To avoid arbitrary restrictions on skilled immigration, high-tech companies may set up offices in countries neighboring those with the restrictive policies, preferably in locations close to the border, as was the case with Microsoft's plans to open a satellite office in Vancouver, Canada,[4] situated only 140 miles (225 km) from its headquarters in the Seattle suburb of Redmond, Washington in the United States. In Silicon Valley, a project is underway to launch a ship 12 nautical miles from the shore, in international waters, with the goal of allowing entrepreneurs without US work visas to legally create and work for companies close to the area (see Blueseed).[5]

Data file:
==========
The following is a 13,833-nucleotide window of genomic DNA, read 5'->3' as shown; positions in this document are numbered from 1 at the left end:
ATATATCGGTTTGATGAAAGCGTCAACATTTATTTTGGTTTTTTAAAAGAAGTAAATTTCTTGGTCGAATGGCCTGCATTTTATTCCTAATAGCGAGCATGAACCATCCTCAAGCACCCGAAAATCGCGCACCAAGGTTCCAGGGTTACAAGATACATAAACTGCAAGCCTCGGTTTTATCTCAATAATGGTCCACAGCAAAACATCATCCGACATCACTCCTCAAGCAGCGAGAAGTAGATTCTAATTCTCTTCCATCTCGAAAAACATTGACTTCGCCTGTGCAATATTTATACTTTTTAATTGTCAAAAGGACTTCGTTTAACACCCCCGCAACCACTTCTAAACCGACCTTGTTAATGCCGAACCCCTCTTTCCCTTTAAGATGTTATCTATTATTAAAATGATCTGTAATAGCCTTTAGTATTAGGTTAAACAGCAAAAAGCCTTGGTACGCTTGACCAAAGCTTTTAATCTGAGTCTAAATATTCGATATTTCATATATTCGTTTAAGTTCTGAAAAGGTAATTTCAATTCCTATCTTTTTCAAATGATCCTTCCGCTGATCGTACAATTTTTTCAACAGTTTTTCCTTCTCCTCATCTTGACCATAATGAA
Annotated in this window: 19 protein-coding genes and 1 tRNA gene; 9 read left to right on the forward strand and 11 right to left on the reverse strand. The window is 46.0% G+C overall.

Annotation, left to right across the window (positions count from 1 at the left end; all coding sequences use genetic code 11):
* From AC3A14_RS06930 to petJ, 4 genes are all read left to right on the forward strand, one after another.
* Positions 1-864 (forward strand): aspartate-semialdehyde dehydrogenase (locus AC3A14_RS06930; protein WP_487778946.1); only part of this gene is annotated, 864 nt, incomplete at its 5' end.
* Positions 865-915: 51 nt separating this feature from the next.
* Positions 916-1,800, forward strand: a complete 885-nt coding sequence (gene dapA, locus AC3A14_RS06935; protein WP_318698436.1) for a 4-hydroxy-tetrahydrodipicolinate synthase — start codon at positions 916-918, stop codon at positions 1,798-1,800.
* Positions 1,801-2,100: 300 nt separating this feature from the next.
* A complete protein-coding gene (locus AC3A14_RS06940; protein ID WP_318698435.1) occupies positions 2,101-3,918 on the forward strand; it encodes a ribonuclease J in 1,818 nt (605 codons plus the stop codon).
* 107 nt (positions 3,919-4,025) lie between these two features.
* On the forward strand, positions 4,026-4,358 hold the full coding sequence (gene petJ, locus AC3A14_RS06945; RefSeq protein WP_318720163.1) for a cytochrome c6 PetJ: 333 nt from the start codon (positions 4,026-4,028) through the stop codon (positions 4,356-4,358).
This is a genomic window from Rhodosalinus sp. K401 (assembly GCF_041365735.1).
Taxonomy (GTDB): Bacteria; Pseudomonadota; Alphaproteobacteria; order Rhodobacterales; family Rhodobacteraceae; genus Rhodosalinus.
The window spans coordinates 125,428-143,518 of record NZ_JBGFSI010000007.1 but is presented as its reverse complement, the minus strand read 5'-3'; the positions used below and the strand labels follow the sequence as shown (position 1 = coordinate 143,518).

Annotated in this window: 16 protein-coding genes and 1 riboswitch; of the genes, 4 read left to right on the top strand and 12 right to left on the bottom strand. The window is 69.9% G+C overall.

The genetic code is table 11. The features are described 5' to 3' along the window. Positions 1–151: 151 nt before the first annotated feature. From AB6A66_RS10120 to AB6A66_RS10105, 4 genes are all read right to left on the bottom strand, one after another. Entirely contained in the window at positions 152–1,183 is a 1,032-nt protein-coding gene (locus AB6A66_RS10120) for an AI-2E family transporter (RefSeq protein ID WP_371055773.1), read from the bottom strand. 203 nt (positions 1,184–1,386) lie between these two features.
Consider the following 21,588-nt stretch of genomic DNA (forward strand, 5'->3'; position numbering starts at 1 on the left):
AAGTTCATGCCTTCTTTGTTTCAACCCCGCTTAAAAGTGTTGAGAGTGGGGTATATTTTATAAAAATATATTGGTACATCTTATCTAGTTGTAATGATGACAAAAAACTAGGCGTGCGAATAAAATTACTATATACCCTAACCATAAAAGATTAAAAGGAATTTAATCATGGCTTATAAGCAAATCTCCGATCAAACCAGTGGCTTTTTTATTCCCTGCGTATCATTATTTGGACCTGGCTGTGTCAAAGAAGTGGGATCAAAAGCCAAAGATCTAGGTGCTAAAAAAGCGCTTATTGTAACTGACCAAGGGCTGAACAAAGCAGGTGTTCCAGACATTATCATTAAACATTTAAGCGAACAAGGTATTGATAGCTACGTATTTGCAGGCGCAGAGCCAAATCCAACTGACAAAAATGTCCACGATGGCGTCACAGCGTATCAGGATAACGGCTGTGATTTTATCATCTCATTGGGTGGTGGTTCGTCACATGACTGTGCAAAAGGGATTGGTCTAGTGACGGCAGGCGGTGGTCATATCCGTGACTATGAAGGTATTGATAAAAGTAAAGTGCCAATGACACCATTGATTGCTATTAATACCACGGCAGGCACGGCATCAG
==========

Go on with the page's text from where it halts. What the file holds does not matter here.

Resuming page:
On the other hand, jurisdictional arbitrage has also been utilized to hinder attempts at governmental prosecution, by transnational criminals such as terrorists,[6] money launderers, and cyber-attackers.[7]

Prior to recent international mobilization against the practice, there existed a long-standing tradition of ousted state leaders such as Erich Honecker, Idi Amin and Augusto Pinochet finding refuge and retirement abroad to avoid prosecution in their native jurisdiction.[8] Pinochet, one-time military leader of Chile sought to evade retributive prosecution in his native jurisdiction by seeking refuge in the United Kingdom. He was later prosecuted by a Spanish court according to the principle of universal jurisdiction.